Anda di halaman 1dari 32

HND in Business

Unit 5: Management Accounting


Lesson 4

Microeconomic techniques:
What is meant by cost? Different costs and cost analysis.
Cost-volume profit, flexible budgeting and cost variances.

By Shan Wikoon
What is meant by cost?
According to the official terminology of CIMA
(2005), it defined Costing as the technique and
process of ascertaining cost. These costing
techniques comprise principles and rules to
ascertain cost of products or services.

Cost is the amount of resource used in exchange


for goods or services. The resources used can be
money or moneys worth, which is usually
Cost accounting
Cost accounting is an accounting process that
measures and analyzes the costs associated with
products, production and projects so that correct
amounts are reported on financial statements.

Cost accounting aids in decision-making processes


by allowing a company to evaluate its costs. Some
types of costs in cost accounting are direct,
indirect, fixed, variable and operating costs.
Cost Concept Costs are different from expenses.

Costs are resources sacrificed to achieve an objective.

Expenses are the costs charged against revenue in a particular


accounting period.

Hence, cost is an economic concept, while expense is a term


that falls within the domain of accounting.
Difference between cost and
expenditure
Let's say your company is in the catering business and will cater its biggest event
this evening. In the morning your company purchased about 125% of the paper
goods that you believe will be used at the event. (You purchased the additional
25% for future events and also to ensure you don't run out of these items at this
evening's event.)

The paper goods that were purchased had a cost of 500, and only 400 of the
paper items were used at today's event. The remaining 100 were put in your
company's storeroom for use at the events to be catered in the next few weeks.

In this example, the cost of 500 consisted of a 400 expense and a 100 asset.
Cost Classification And Cost Behaviour
Variable costs and fixed
costs.
Variable costs
Variable costs are corporate expenses
that vary in direct proportion to the
quantity of output. Variable costs are a
direct function of production volume,
rising whenever production expands and
falling whenever it contracts.

The formula for calculating total variable


cost is:

Total Variable Cost =


Total Quantity of Output x Variable Cost Per Unit of
Output
What are examples of variable costs?
Direct materials. The most purely variable cost of all, these are the raw materials that go into a
product.
Piece rate labor. This is the amount paid to workers for every unit completed (note: direct labor is
frequently not a variable cost, since a minimum number of people are needed to staff the
production area; this makes it a fixed cost).
Production supplies. Things like machinery oil are consumed based on the amount of machinery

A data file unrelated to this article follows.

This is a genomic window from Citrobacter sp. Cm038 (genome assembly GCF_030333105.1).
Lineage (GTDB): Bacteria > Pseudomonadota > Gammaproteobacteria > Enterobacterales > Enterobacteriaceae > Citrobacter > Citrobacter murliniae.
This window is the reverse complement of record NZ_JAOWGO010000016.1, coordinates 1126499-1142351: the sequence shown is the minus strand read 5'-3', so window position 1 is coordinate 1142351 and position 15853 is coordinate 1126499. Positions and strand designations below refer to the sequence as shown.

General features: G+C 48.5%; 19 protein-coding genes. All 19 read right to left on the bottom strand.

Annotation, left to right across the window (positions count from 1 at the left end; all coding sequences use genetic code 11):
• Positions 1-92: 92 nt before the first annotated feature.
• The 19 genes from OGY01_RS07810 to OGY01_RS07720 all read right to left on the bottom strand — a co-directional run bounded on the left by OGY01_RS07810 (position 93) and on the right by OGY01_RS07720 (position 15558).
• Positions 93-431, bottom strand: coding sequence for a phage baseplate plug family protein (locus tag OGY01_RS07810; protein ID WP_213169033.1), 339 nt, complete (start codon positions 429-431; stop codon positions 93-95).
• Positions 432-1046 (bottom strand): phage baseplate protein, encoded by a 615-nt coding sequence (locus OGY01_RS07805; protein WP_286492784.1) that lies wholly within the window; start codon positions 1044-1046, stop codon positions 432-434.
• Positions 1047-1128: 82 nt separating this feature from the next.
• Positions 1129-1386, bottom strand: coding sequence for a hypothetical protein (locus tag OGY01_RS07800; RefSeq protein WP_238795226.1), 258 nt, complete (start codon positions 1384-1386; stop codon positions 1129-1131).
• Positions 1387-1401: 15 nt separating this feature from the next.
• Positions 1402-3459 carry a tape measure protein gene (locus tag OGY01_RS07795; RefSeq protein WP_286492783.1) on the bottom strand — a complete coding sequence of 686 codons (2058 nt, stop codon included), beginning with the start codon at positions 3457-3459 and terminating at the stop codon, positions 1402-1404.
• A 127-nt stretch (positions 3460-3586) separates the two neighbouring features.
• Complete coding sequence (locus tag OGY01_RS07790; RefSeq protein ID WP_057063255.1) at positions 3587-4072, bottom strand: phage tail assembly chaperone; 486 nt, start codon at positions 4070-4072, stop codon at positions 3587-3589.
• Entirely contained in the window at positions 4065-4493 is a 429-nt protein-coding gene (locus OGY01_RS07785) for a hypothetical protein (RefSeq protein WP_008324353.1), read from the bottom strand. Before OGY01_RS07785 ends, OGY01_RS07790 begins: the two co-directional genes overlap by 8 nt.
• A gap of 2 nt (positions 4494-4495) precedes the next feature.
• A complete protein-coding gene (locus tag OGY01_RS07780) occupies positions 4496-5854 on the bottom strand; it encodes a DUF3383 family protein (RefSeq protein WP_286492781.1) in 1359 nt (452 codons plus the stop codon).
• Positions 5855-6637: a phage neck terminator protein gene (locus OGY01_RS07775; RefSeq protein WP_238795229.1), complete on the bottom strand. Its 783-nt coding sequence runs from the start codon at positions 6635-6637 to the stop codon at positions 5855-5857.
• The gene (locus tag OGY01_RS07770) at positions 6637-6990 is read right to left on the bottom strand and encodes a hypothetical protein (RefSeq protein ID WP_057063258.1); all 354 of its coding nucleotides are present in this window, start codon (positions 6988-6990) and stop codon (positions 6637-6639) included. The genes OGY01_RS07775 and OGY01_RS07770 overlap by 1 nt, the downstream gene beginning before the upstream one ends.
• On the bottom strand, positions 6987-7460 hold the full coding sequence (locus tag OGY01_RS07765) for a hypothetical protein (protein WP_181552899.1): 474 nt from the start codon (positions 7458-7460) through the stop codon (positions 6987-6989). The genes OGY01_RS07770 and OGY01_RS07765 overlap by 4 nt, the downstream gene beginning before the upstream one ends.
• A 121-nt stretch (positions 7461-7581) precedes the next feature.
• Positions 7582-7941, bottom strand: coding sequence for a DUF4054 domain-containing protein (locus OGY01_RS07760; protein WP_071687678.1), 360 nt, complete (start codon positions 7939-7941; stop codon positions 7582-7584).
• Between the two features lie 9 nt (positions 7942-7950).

usage, so these costs vary with production volume.
Billable staff wages. If a company bills out the time of its employees, and those employees are only
paid if they work billable hours, then this is a variable cost. However, if they are paid salaries (where
they are paid no matter how many hours they work), then this is a fixed cost.
Commissions. Salespeople are paid a commission only if they sell products or services, so this is
clearly a variable cost.
Credit card fees. Fees are only charged to a business if it accepts credit card purchases from
customers. Only the credit card fees that are a percentage of sales (i.e., not the monthly fixed fee)
should be considered variable.
Freight out. A business incurs a shipping cost only when it sells and ships out a product. Thus,
freight out can be considered a variable cost.
Variable Costs
Variable costs remain constant per unit
but change in total as volume changes.

2016 Pearson Education, Ltd.


Variable Costs

2016 Pearson Education, Ltd.


Each widget costs 10 cents ($10,000 /
100,000 widgets) in raw materials
HOW to calculate variable costs:
Each widget costs 50 cents ($50,000 /
100,000 widgets) in direct labor costs
Let's assume XYZ Company has received an
order for 5,000 widgets for a total sales price of variable cost per unit is : $0.10 + $0.50 =
$5,000 and wants to determine the gross profit $0.60
that will be generated by completing the order.
total variable cost on the order is:
First, the variable costs per widget must be 5,000 x ($0.10 + $0.50) = $3,000
determined.
Gross profit = total sales price - total
variable cost
Let's assume the following:
Gross profit = $5,000 - $3,000
Annual Widgets Produced: 100,000 = 2,000
Raw Materials Costs: $10,000
Direct Labor Costs: $50,000
Fixed Costs

Fixed costs are costs that do not change For example, let's assume it costs
Company XYZ $1,000,000 to produce
when the quantity of output changes. Unlike 1,000,000 widgets per year ($1 per widget).